Smartphone users, in particular Android OS users are becoming key targets for malware authors, according to mobile security firm Lookout. Highlights of their new report suggest that Android users are two and a half times more likely to encounter malware today than they were six months ago.

Lookout, creators of the mobile security app by the same name, have released their Mobile Threat Report based on data collected through their Mobile Threat Network. In the extensive report, the company claims that 30 percent of Android owners are likely to encounter a web-based threat on their device each year.

Furthermore, an estimated half million to one million people have already been affected by Android malware in the first half of 2011. Android app infection increased from 80 apps in January to over 400 apps in June.

Malware on smartphones is a real concern since many of us have integrated these devices into our daily life. Some threats include making charges via SMS messages, checking call history, reading incoming and outgoing messages, tracking location and more.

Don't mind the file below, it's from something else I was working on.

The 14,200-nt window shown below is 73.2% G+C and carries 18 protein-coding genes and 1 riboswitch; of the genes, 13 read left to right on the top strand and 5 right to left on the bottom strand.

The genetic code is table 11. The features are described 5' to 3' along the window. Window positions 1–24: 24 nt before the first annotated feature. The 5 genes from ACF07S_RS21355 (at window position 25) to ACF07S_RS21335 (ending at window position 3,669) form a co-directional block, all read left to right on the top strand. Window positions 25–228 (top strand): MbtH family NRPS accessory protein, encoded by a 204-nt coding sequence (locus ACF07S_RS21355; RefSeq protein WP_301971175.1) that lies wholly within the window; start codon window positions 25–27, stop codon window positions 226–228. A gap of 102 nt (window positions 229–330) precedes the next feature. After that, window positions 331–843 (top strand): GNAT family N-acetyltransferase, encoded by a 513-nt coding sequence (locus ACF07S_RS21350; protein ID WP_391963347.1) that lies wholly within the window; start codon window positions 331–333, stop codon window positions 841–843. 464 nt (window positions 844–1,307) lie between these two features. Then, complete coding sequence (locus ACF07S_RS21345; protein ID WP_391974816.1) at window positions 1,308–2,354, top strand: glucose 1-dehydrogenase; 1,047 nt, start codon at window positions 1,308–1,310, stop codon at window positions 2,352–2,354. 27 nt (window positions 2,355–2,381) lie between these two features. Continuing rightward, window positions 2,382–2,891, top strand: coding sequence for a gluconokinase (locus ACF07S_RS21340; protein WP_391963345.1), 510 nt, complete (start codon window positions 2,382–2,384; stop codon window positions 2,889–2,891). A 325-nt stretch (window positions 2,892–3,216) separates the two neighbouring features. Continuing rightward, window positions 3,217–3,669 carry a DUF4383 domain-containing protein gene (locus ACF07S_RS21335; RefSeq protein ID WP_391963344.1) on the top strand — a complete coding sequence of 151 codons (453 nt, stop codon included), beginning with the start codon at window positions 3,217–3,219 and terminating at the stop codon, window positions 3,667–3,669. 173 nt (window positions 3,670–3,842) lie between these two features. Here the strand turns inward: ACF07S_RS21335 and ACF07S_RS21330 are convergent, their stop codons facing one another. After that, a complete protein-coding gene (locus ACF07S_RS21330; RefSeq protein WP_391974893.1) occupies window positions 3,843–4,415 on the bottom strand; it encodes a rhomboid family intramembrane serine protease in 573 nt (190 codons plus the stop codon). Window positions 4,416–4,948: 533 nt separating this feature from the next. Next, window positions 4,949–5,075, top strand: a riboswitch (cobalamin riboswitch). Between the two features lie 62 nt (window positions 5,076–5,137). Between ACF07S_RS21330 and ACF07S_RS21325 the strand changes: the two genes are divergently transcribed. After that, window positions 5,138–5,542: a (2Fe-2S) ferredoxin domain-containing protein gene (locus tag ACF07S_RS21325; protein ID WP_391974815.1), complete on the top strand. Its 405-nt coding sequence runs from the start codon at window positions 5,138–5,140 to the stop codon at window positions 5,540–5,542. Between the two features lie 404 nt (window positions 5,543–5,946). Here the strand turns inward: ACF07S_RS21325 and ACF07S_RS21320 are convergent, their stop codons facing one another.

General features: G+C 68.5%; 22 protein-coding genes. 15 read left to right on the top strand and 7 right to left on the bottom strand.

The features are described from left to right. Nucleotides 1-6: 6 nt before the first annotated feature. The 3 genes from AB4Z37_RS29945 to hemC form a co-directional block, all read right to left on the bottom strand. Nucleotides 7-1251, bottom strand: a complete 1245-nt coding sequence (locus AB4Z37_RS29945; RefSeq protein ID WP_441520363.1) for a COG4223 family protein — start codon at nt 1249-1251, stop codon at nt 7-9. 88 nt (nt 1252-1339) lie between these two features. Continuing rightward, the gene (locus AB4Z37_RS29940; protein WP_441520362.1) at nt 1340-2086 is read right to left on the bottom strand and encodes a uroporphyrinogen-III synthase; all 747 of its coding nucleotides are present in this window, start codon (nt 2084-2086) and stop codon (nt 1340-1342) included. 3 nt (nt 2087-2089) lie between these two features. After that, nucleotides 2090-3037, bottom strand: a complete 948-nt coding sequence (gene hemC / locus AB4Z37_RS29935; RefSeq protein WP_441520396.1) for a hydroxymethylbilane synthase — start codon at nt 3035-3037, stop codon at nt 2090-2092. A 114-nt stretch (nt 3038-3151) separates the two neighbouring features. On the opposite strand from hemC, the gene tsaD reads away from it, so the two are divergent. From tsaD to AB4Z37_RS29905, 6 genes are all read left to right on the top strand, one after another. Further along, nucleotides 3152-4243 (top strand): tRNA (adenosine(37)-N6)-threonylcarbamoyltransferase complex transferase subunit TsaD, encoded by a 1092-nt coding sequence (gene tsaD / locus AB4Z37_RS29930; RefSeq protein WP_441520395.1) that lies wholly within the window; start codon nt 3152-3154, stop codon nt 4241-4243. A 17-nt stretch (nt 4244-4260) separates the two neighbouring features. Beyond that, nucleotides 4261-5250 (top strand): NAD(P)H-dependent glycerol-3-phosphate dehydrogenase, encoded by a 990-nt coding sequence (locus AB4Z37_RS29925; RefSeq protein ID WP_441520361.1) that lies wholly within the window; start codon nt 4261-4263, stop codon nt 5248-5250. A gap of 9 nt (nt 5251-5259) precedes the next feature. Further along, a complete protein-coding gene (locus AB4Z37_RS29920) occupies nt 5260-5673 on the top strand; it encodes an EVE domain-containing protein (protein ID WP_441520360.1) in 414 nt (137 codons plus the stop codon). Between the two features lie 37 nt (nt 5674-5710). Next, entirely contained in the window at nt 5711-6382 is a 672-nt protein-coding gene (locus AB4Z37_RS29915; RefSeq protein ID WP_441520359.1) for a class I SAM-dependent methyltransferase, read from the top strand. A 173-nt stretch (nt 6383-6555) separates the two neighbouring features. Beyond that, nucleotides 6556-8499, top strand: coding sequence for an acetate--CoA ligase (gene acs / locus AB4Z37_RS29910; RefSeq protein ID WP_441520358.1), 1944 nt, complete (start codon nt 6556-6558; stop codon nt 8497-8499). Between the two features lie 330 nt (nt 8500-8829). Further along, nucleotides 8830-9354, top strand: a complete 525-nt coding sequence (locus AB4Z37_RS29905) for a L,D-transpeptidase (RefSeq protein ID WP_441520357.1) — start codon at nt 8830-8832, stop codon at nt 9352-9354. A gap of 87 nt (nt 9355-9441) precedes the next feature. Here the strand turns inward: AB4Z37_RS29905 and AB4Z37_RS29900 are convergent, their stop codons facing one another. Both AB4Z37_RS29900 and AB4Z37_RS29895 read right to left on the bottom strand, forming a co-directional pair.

Malicious software creators have come up with some pretty clever tactics to mislead users into downloading infected content. One such method is called repackaging, where a malware writer takes a legitimate application, modifies the contents to include their code, then redistributes it to a download site or application marketplace. Lookout says that this was the most common means of attack in the first two quarters of 2011.

Another underhanded method is the misleading disclosure, where an app developer will intentionally "bury" information about an undesirable effect deep within an EULA (End User License Agreement). EULAs can span dozens of pages and hardly anyone actually reads them. Since the author disclosed everything about the app and the end user agreed to the terms, the app can't technically be considered malware.

Lookout does offer up some valuable tips to help keep your device safe. They suggest only downloading apps from a trusted source, such as a reputable app store or download website. Also, it's a good idea to set a passcode on your device in the event that it is lost or stolen. Keeping your smartphone up to date with the latest firmware release and downloading a mobile security tool can also help keep you out of harm's way.